Germination of Leymus arenarius and its Significance for Land Reclamation in Iceland

Greipsson, S and Davy, AJ (1994) Germination of Leymus arenarius and its Significance for Land Reclamation in Iceland. Annals of Botany, 73 (4). pp. 393-401. ISSN 1095-8290

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Abstract

Leymus arenarius is used to stabilize the extensive areas of eroded volcanic sand in Iceland, both inland and on the coast. It has been reported previously to produce seeds of generally low viability. We investigated the potential for seed dormancy and the responses of germination to temperature, light and salinity, as part of a re-assessment aimed at improving reclamation procedures. Contrary to previous reports, high rates of germination could be obtained under certain conditions. All caryopses were soaked in water (24 h) and stratified for 2 weeks (5 °C) before the subsequent germination tests. Constant temperatures or exposure to light resulted in very poor germination. Close to 100% germination could be obtained within 2 weeks in continuous darkness, under alternating temperatures with an amplitude of 10-20 °C on a 12 h cycle; high day temperatures appear to be important. Diurnal fluctuations in temperature of this order occurred under average weather conditions in the black, volcanic sands in Iceland during the growing season (May-Sep.). The dark requirement is interpreted as a selective response to the adverse conditions for establishment at the surface of the sand; the alternating temperature requirement may be a response to ensure dormancy under deep burial with accreting sand, although it could have a role in gap-sensing under established canopies. Scarification, surface sterilization and treatment with n -butanol or KNO3 were all generally ineffective in promoting germination. Nearly all caryopses that did not germinate, in all treatments, remained viable. Caryopses of coastal populations of Leymus arenarius showed significantly higher total germination and more rapid germination in 100 mmol l-1 and 300 mmol l-1 NaCl solutions than inland populations. The inhibition of germination by salinity was an osmotically enforced dormancy effect rather than a lethal, toxic one; caryopses that had not germinated in saline solution generally were able to germinate subsequently, when transferred to non-saline conditions.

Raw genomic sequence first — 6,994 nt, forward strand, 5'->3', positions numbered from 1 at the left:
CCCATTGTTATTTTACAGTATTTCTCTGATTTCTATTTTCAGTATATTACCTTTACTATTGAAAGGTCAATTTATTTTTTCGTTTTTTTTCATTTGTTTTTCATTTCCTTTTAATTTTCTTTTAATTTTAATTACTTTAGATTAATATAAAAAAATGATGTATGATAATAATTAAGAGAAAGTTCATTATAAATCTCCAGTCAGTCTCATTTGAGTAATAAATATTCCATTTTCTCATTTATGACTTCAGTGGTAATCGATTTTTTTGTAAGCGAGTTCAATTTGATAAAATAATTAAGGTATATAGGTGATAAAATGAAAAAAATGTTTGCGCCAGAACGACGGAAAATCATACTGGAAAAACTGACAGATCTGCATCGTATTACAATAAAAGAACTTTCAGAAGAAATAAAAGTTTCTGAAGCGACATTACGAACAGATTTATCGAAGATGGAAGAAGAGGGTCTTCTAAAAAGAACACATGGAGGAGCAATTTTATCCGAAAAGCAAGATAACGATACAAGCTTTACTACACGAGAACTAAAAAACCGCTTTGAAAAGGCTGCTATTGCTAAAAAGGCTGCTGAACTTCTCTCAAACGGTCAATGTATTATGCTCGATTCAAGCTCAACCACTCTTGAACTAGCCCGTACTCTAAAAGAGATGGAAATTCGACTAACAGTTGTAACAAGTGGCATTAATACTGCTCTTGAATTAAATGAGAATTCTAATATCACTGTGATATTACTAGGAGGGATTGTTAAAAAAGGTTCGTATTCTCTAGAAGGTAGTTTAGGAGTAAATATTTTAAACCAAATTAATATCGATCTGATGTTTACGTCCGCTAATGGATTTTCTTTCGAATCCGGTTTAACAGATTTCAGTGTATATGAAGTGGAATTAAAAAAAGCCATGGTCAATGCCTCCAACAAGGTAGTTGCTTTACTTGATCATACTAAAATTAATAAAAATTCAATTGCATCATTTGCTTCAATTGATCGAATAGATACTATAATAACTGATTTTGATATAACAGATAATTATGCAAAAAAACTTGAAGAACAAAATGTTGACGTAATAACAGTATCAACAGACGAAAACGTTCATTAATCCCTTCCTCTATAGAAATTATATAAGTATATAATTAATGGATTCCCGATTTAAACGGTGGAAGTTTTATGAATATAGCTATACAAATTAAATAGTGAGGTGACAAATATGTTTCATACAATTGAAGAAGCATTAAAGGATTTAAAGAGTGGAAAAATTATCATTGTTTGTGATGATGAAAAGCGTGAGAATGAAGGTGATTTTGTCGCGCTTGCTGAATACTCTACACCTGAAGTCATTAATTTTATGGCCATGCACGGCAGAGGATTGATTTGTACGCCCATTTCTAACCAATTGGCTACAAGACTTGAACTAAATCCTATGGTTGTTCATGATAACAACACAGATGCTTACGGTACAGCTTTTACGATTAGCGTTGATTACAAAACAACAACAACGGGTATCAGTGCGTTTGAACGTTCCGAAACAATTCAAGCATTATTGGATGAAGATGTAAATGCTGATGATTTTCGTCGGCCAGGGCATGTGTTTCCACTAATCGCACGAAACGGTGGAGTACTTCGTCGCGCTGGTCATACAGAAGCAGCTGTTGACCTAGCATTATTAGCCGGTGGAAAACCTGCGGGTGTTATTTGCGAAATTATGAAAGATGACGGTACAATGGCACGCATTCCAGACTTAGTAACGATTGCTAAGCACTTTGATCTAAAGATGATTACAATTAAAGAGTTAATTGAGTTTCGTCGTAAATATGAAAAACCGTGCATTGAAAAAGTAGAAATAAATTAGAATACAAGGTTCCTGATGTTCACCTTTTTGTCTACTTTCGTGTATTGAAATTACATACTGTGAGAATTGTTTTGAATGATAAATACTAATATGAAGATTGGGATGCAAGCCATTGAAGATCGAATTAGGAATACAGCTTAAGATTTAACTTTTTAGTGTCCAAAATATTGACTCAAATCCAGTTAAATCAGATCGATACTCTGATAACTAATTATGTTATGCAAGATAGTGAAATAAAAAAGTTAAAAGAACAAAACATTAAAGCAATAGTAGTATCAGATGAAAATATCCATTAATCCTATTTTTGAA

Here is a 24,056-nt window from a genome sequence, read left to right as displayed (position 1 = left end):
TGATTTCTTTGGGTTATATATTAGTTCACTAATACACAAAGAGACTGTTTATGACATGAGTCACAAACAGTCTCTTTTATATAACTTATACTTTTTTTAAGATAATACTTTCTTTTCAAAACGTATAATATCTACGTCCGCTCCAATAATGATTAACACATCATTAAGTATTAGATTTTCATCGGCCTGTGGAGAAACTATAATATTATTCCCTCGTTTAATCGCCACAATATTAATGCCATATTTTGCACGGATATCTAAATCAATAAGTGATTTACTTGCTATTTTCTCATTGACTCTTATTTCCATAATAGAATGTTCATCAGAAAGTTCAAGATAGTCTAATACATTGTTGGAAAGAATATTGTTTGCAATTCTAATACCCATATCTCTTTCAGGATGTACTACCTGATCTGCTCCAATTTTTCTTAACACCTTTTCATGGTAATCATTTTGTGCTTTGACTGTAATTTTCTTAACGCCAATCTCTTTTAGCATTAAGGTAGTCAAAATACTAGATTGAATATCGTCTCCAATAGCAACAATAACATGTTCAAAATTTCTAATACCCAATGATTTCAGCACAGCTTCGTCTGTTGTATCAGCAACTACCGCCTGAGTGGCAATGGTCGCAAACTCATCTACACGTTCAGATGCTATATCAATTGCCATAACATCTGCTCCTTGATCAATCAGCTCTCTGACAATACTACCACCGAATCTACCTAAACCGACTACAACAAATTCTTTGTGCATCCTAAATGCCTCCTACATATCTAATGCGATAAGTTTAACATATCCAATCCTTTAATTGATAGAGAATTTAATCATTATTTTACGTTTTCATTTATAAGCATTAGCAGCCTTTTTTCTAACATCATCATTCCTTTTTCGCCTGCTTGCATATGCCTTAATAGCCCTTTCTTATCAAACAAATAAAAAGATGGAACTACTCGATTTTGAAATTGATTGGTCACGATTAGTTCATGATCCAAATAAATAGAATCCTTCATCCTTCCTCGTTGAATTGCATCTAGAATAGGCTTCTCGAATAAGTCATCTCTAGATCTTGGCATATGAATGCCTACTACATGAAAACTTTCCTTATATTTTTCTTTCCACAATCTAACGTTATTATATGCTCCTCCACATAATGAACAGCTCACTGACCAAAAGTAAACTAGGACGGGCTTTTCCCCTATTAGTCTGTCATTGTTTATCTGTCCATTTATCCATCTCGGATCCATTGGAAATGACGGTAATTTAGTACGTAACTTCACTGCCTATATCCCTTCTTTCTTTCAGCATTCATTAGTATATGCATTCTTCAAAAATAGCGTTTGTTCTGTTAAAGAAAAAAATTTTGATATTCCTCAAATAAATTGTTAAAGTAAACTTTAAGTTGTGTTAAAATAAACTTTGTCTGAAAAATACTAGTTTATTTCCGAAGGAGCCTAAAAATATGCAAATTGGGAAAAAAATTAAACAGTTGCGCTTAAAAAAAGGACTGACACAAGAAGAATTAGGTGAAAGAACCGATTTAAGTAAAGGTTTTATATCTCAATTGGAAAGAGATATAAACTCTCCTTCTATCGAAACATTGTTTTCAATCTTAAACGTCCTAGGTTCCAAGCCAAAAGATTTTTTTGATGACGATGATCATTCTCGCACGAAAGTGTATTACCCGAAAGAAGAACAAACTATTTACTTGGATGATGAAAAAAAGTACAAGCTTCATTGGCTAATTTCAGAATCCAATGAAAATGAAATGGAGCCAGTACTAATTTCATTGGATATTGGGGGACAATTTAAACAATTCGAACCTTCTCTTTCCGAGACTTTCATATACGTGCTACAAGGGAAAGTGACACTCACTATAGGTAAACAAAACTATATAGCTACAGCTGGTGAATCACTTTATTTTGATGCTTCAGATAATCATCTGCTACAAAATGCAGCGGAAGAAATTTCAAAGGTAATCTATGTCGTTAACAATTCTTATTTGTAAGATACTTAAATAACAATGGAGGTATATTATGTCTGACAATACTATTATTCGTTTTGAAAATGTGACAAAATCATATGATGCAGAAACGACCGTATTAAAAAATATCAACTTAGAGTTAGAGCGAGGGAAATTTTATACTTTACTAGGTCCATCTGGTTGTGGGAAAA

Item Type: Article
Faculty \ School: Faculty of Science > School of Biological Sciences
Depositing User: Users 2731 not found.
Date Deposited: 13 Sep 2011 11:00
Last Modified: 21 Apr 2020 21:34
URI: https://ueaeprints.uea.ac.uk/id/eprint/34769
DOI: 10.1006/anbo.1994.1049

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